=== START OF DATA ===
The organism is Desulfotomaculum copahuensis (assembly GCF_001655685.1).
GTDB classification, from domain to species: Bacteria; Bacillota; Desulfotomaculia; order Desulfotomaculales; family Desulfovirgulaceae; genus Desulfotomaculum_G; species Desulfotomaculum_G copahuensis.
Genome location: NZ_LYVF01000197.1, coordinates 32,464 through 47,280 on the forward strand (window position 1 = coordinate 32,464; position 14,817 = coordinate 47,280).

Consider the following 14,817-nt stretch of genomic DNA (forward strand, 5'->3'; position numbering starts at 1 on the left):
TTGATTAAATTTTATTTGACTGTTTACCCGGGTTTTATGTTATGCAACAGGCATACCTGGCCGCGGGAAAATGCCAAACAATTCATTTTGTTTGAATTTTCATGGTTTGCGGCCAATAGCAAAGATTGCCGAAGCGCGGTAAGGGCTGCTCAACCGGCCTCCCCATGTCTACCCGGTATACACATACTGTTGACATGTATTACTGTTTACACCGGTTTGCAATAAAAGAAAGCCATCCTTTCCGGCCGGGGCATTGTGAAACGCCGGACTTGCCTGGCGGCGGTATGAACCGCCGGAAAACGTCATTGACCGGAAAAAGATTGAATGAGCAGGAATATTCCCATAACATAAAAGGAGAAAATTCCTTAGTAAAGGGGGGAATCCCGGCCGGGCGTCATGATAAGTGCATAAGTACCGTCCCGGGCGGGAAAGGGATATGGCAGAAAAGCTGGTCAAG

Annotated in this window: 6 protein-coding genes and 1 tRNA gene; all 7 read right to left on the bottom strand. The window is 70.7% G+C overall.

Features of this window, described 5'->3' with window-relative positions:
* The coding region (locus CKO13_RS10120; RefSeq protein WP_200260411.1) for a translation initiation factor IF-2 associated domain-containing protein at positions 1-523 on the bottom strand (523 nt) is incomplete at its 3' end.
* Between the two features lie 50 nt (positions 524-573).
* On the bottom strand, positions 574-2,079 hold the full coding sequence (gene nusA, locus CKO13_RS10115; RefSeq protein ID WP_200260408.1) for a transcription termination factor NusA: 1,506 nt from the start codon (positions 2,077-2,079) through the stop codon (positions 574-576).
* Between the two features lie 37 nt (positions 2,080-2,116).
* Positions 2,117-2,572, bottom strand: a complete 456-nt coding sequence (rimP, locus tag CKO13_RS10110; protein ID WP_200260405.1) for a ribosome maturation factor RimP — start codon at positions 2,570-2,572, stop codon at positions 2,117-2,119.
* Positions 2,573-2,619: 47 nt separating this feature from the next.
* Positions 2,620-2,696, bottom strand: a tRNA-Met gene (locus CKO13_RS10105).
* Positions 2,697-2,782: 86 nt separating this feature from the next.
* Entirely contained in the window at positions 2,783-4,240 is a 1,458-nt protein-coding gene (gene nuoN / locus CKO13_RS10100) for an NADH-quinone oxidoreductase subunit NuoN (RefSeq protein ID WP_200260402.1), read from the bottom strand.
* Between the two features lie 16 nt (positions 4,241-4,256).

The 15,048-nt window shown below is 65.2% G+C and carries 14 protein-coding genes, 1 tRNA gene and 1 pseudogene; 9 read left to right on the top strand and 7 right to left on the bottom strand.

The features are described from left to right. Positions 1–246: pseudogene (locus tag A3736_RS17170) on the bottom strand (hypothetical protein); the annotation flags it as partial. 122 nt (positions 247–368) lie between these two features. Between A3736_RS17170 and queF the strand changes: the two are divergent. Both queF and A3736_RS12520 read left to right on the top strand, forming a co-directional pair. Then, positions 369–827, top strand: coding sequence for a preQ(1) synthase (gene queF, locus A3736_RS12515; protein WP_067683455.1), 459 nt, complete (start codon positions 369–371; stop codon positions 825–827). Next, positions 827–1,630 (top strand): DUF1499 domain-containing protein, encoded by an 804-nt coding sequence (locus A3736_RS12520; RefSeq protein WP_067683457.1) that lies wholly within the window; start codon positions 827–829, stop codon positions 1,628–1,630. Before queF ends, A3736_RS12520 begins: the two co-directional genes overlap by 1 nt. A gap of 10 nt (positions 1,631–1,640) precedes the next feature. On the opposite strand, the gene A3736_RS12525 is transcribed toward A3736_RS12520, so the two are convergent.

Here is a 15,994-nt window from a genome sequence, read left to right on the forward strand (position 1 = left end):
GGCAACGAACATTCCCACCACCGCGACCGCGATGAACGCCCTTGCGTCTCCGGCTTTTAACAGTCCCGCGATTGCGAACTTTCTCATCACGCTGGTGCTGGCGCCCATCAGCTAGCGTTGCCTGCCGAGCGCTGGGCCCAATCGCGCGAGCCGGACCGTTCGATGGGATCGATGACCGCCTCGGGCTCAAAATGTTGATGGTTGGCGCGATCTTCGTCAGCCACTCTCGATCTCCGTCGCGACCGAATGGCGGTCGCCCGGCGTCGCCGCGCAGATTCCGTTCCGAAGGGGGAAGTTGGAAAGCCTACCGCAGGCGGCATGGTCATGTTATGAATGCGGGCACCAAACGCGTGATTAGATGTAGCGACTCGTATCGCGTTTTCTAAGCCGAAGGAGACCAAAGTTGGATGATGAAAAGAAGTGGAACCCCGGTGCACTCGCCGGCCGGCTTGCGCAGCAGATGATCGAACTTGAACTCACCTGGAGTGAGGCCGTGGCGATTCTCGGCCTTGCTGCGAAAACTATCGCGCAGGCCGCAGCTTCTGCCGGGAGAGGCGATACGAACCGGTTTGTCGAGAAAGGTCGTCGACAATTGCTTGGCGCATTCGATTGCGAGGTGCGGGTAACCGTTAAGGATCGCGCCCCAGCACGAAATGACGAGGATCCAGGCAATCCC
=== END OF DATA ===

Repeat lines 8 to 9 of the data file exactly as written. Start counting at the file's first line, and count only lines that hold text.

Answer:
* The coding region (locus CKO13_RS10120; RefSeq protein WP_200260411.1) for a translation initiation factor IF-2 associated domain-containing protein at positions 1-523 on the bottom strand (523 nt) is incomplete at its 3' end.
* Between the two features lie 50 nt (positions 524-573).